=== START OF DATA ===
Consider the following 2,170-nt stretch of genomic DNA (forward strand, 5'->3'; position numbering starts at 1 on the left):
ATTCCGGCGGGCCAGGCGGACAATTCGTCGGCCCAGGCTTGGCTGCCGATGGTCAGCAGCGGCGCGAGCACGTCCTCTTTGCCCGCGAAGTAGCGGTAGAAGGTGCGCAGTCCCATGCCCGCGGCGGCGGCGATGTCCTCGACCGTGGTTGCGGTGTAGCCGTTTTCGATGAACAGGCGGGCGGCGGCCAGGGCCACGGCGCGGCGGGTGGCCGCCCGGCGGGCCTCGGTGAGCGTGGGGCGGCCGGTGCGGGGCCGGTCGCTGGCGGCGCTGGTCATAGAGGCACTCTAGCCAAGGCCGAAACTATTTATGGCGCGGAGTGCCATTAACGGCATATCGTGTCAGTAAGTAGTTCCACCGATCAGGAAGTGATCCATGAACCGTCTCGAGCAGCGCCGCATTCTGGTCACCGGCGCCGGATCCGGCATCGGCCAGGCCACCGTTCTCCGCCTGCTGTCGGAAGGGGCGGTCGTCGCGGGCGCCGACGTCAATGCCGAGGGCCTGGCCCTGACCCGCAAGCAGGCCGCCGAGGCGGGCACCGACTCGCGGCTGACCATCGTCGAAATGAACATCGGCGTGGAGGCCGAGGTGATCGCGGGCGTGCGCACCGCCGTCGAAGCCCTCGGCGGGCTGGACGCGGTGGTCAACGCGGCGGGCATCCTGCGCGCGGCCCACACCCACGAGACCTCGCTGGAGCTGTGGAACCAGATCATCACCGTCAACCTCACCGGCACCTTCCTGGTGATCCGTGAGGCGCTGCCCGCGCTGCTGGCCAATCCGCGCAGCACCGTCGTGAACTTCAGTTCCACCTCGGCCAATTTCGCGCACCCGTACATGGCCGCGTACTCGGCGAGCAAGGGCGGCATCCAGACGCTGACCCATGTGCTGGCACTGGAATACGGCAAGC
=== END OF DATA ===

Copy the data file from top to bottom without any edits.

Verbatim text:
Consider the following 2,170-nt stretch of genomic DNA (forward strand, 5'->3'; position numbering starts at 1 on the left):
ATTCCGGCGGGCCAGGCGGACAATTCGTCGGCCCAGGCTTGGCTGCCGATGGTCAGCAGCGGCGCGAGCACGTCCTCTTTGCCCGCGAAGTAGCGGTAGAAGGTGCGCAGTCCCATGCCCGCGGCGGCGGCGATGTCCTCGACCGTGGTTGCGGTGTAGCCGTTTTCGATGAACAGGCGGGCGGCGGCCAGGGCCACGGCGCGGCGGGTGGCCGCCCGGCGGGCCTCGGTGAGCGTGGGGCGGCCGGTGCGGGGCCGGTCGCTGGCGGCGCTGGTCATAGAGGCACTCTAGCCAAGGCCGAAACTATTTATGGCGCGGAGTGCCATTAACGGCATATCGTGTCAGTAAGTAGTTCCACCGATCAGGAAGTGATCCATGAACCGTCTCGAGCAGCGCCGCATTCTGGTCACCGGCGCCGGATCCGGCATCGGCCAGGCCACCGTTCTCCGCCTGCTGTCGGAAGGGGCGGTCGTCGCGGGCGCCGACGTCAATGCCGAGGGCCTGGCCCTGACCCGCAAGCAGGCCGCCGAGGCGGGCACCGACTCGCGGCTGACCATCGTCGAAATGAACATCGGCGTGGAGGCCGAGGTGATCGCGGGCGTGCGCACCGCCGTCGAAGCCCTCGGCGGGCTGGACGCGGTGGTCAACGCGGCGGGCATCCTGCGCGCGGCCCACACCCACGAGACCTCGCTGGAGCTGTGGAACCAGATCATCACCGTCAACCTCACCGGCACCTTCCTGGTGATCCGTGAGGCGCTGCCCGCGCTGCTGGCCAATCCGCGCAGCACCGTCGTGAACTTCAGTTCCACCTCGGCCAATTTCGCGCACCCGTACATGGCCGCGTACTCGGCGAGCAAGGGCGGCATCCAGACGCTGACCCATGTGCTGGCACTGGAATACGGCAAGC